|Examinations of Complex Human Behavior|
|Monday, May 27, 2019|
|8:00 AM–9:50 AM |
|Hyatt Regency East, Ballroom Level, Grand Ballroom CD North|
|Area: VRB/PCH; Domain: Translational|
|Chair: Sandhya Rajagopal (Florida Institute of Technology)|
|Discussant: Alison M. Betz (Behavior Services of the Rockies)|
|Abstract: This symposium will address several areas related to complex human behavior: private events, self-control, instructive feedback and chaining. Specifically, the first study evaluated a method of teaching children with autism to tact sensations, and following mastery, assessed for generalization to novel body parts, novel stimulating objects, and novel sensations. Second, previous research on self-control has found that accessing alternative activities (e.g., toy play) during delays may facilitate self-control responding. The purpose of the second study was to evaluate how pre- and post-exposure to an alternative activity affects choice between a smaller immediate reward or a delayed larger reward. The third study examined the effects of a mediation-blocking task on acquisition of instructive feedback targets. A vocal task, a motor task, or no task was presented following instructive feedback, and findings showed that the vocal task had little effect on participants' ability to acquire the instructive feedback statements. The final presenter will summarize a quantitative literature review on chaining.|
|Instruction Level: Intermediate|
|Keyword(s): chaining, instructive feedback, private events, self-control|
An Evaluation of a Procedure to Teach Children With Autism to Tact Sensations
|SANDHYA RAJAGOPAL (Florida Institute of Technology), Katie Nicholson (Florida Institute of Technology), Joshua Addington (Florida Institute of Technology), Ashley Felde (Florida Institute of Technology), Tiara Rahadian Putri (Florida Institute of Technology), Michael Passage (Florida Institute of Technology), Elise Haury (Florida Institute of Technology), Yaara Shaham (Florida Institute of Technology)|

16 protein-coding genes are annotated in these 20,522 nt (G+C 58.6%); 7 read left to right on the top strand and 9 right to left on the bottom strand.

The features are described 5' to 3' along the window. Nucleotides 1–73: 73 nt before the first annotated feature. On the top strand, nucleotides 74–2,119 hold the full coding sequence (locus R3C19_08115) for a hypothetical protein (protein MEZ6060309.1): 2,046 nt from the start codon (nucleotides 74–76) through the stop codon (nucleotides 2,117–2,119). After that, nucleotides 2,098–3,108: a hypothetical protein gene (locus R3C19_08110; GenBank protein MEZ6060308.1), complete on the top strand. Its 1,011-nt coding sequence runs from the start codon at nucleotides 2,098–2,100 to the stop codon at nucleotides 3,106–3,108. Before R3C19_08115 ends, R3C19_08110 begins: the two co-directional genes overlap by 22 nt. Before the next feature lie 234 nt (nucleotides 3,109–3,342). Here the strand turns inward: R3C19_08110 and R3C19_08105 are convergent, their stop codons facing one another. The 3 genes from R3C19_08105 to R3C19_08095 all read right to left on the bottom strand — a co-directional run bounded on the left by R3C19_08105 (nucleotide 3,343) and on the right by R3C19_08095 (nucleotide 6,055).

Children with autism may be unable to communicate sensations such as pain to caregivers and other individuals. Inability to describe pain may have serious implications for quality of life, family interactions, and medical care. Since parent report is not a sufficient indicator of pain in children with developmental delays, it is imperative that they learn to describe sensations such as pain. A behavior analytic view suggests that children can learn to tact private events when a publicly observable event occurs simultaneously. The present study evaluated a proposed method of teaching children with autism to express stimulation of specific body parts by various objects. In a multiple baseline design across participants, each participant experienced a baseline phase, followed by an intervention phase in which tacts of stimulation to three body parts were taught, and the evaluation concluded with tests of generalization to three novel body parts. Thus far, two participants have completed the study and acquired the tacts of sensations, and a third participant has completed pre-experimental probes. The first participant successfully generalized sensation tacts to two of three body parts, and to novel objects for two of three sensations. He did not demonstrate generalization to novel sensations. This study provides a foundation for research investigating teaching children with autism to tact sensations such as pain.
|The Effects of Establishing Operations on Alternative Activities During Self-Control Training|
|MICHAEL PASSAGE (Florida Institute of Technology), Katie Nicholson (Florida Institute of Technology), Adam Thornton Brewer (Florida Institute of Technology), Dana M. Gadaire (Florida Institute of Technology), Virginia Richards (Florida Institute of Technology)|